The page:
For more information or confidential assistance
Call 800-306-3180

Studies Suggest Pancreatic Cancer May Be Among Byetta and Januvia Side Effects

Due to increasing concerns regarding a link between incretin mimetics and pancreatic cancer, the European Medicines Agency (EMA) has conducted a review of popular drugs including Januvia, Byetta, and others used by Type II diabetes patients, to see if there was indeed a connection. Results of the EMA study failed to confirm the existence of an association between incretin mimetics and an increased incidence of pancreatic cancer.

Januvia and Byetta work to mimic the incretin hormones in Type II diabetes patients that are produced naturally by the body to stimulate insulin after eating. Along with proper diet and exercise, these drugs are used to lower patient’s blood sugar levels.

Although the EMA failed to find a Januvia and Byetta pancreatic cancer risk, other studies have revealed information to the contrary. Results of a diabetes drug study by Johns Hopkins researchers, published in the February 2013 issue of JAMA Internal Medicine, the journal of the American Medical Association, suggest very different results. The study found that patients taking Byetta, manufactured by BMS, AstraZeneca, and Eli Lily, and Januvia, manufactured by Merck, are at an increased risk for developing pancreatic cancer, compared to those taking other drugs. Researchers analyzed the medical records of 1,269 patients with Type II diabetes who filled at least one prescription for any kind of diabetes drug during a three year period. They found that 87 of the patients who developed pancreatitis were taking either Byetta or Januvia, while 58 of the patients who developed the condition were taking another type of diabetes drug.

The Institute for Safe Medicine Practices also advised that pancreatitis and pancreatic cancer are potential Byetta and Januvia side effects. A report released by the institute suggested that injectable incretin mimetics were 28 times more likely to be linked to pancreatitis. Byetta is administered twice per day by injection. The report noted 1,723 cases recorded in a single year, including 831 cases of pancreatitis and 105 cases of pancreatic cancer. Independent studies have also linked Januvia, which is ingested orally, to acute pancreatitis, which increases the risk of developing pancreatic cancer.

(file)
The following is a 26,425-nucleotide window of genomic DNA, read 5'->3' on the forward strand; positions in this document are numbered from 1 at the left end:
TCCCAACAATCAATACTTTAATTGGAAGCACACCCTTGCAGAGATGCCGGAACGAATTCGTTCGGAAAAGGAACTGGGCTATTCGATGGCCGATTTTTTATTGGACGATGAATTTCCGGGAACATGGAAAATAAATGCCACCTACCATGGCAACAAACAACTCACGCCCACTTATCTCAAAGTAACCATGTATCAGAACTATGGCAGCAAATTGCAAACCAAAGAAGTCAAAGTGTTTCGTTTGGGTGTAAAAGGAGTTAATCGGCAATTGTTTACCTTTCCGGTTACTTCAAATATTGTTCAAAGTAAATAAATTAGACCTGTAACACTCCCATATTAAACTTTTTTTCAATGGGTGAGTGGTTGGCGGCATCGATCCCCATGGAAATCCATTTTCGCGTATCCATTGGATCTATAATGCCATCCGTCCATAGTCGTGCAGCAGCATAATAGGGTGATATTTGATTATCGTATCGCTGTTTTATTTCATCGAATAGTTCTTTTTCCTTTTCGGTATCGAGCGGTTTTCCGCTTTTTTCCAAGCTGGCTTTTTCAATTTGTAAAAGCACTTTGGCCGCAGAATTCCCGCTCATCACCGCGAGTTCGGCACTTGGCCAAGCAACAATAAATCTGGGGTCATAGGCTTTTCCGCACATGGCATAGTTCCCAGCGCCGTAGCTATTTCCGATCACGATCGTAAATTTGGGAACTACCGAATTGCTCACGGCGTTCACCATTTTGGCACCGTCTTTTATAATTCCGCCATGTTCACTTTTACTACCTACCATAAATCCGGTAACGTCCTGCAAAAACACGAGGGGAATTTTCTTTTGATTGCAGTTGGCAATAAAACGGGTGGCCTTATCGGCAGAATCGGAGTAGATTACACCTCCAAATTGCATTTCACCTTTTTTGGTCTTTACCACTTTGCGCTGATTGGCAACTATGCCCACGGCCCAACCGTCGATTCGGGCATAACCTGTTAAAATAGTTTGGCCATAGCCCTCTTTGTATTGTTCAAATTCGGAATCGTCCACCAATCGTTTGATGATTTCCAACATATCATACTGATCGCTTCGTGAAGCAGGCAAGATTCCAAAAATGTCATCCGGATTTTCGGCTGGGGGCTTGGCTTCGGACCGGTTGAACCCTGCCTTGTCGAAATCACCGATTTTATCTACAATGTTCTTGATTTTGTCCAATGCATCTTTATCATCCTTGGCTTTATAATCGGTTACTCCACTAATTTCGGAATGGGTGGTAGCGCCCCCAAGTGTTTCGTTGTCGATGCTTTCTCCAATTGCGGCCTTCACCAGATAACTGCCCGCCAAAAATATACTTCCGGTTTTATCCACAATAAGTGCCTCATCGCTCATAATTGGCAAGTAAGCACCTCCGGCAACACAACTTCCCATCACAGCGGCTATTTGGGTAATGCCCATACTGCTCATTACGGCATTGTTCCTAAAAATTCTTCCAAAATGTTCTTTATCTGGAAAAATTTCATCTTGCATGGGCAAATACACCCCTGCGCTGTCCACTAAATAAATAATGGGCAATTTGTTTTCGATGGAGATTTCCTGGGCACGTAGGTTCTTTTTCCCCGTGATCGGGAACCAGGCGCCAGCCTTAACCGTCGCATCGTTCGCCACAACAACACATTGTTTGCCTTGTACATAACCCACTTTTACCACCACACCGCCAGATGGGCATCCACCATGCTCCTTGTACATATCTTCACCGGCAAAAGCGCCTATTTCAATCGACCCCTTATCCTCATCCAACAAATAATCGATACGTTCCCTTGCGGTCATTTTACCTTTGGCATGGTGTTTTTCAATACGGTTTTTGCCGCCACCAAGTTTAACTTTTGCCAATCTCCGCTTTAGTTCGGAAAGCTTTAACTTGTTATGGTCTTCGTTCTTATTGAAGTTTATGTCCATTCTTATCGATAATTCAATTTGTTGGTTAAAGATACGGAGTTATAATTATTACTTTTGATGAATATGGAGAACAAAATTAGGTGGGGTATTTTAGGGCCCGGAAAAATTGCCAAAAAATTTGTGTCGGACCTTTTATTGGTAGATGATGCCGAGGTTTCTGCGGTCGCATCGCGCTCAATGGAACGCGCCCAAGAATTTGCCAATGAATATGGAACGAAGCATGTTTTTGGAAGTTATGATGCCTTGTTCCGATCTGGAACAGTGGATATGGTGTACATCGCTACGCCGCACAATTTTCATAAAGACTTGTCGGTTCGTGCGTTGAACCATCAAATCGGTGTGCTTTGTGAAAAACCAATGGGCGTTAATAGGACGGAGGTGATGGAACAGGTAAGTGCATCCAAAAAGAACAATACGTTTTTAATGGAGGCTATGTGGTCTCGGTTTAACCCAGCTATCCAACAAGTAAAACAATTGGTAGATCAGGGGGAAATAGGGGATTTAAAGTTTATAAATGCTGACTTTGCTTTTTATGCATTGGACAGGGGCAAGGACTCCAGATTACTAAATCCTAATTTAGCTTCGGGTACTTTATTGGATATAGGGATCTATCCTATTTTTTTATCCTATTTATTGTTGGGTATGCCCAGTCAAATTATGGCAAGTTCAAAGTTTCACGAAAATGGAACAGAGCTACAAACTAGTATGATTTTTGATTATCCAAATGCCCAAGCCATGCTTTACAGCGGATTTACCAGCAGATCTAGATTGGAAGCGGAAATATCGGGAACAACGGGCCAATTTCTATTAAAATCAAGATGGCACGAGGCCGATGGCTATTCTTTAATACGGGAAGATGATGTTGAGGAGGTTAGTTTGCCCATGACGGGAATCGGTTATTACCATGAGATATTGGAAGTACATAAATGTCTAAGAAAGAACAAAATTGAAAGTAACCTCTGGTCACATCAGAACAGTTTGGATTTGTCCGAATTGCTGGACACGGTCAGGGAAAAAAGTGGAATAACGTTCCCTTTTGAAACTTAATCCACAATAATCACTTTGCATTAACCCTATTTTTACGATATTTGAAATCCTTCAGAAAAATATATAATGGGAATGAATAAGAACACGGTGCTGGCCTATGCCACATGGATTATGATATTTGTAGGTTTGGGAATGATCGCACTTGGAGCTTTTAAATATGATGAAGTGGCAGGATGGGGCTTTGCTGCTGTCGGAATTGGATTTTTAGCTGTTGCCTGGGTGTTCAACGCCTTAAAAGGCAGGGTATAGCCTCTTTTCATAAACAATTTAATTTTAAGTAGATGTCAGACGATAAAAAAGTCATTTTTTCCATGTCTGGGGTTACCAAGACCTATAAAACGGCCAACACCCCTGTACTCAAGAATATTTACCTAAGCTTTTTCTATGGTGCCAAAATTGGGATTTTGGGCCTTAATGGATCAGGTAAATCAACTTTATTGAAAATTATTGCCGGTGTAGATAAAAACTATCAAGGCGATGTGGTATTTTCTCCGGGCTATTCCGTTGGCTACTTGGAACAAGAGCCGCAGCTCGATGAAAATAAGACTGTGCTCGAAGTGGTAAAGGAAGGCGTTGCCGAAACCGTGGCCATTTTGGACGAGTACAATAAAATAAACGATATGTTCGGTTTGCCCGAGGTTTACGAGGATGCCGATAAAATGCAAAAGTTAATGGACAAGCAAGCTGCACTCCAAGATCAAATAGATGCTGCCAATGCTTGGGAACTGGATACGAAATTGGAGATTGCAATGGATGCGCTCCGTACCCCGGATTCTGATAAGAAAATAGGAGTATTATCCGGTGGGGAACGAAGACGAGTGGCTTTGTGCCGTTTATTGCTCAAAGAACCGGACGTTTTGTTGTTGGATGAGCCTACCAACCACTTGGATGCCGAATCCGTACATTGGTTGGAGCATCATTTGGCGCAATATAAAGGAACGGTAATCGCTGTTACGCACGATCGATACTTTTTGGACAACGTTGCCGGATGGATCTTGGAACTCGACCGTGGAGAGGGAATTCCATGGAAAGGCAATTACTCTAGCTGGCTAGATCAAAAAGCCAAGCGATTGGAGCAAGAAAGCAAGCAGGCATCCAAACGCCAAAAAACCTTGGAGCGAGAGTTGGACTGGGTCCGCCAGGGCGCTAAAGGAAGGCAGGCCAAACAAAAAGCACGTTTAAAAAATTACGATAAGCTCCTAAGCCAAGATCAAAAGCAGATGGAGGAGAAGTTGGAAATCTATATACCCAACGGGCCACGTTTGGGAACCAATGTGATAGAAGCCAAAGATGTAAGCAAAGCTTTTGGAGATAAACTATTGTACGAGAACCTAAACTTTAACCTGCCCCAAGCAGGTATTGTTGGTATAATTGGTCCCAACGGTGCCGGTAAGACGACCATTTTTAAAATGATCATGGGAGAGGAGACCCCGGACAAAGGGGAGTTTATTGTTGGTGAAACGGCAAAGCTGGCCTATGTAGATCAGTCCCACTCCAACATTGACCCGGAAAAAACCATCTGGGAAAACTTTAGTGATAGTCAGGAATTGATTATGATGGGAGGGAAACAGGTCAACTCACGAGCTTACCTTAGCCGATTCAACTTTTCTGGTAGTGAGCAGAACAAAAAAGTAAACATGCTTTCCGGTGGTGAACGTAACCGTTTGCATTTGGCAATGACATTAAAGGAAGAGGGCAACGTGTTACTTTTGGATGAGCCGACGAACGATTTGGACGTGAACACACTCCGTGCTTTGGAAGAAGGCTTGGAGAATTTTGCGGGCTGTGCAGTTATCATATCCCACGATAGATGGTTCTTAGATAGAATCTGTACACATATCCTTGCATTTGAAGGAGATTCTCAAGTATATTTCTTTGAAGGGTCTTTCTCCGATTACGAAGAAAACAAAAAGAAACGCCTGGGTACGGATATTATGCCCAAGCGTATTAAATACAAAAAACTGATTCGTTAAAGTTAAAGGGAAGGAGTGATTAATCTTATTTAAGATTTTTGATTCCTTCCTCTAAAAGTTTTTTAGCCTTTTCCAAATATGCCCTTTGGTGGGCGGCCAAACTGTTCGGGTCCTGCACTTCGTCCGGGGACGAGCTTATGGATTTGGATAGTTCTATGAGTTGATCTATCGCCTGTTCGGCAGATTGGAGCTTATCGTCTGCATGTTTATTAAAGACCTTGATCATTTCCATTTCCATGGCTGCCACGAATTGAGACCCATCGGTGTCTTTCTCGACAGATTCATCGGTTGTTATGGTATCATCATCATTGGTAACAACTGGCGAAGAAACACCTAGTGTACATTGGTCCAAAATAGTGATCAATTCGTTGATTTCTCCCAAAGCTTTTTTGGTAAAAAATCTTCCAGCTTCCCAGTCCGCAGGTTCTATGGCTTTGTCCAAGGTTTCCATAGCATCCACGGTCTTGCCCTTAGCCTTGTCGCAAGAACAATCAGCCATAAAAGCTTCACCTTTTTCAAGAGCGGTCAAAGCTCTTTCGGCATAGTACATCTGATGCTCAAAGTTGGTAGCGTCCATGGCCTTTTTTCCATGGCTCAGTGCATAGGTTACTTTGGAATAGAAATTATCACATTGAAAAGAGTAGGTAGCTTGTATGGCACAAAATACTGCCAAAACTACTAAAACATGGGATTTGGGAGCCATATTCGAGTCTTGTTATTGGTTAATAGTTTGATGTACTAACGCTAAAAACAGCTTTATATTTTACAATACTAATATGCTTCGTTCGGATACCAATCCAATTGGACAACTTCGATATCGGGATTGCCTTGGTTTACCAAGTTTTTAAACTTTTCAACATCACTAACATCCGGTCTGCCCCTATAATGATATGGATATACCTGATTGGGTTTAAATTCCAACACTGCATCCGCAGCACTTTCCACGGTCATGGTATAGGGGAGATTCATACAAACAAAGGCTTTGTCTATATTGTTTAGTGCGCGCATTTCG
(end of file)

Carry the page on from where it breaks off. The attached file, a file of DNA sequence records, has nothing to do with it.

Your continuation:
FDA comments on Januvia and Byetta pancreatic cancer risk

Due to the study results published in JAMA, the FDA announced it was conducting an investigation into the incretin mimetics class of drugs, including Januvia and Byetta.

The FDA has asked researchers participating in the JAMA study to share the methods used in their research with the agency, so they can investigate further. Currently, the FDA has not reached any new conclusions on the safety of incretin mimetics. A statement on their website says, “This early communication is intended only to inform the public and health care professionals that the agency intends to obtain and evaluate this new information. FDA will communicate its final conclusions and recommendations when its review is complete or when the agency has additional information to report.”

Currently, the FDA advises patients taking Januvia, Byetta, and other incretin mimetics to continue taking their medication as directed, until speaking with their doctor. The agency asks doctors and patients to report any adverse side effects including acute pancreatitis to their FDA MedWatch program.

Litigation involving Byetta and Januvia side effects

At this time, more than 50 product liability cases are pending against the makers of Januvia and Byetta, based on several allegations.

Some of the charges leveled are that the defendants:

  • Failed to conduct satisfactory clinical testing on the drugs before putting them on the market
  • Failed to advise the medical community of the importance of monitoring patients for initial signs of pancreatic changes
  • Failed to provide patients with sufficient warnings about Januvia’s link with increased risk for serious side effects like pancreatic and thyroid cancer, and pancreatitis.

Plaintiffs have requested that Byetta and Januvia lawsuits be centralized as multidistrict litigation in the U.S. District Court for the Southern District of California, before federal Judge Anthony Battaglia.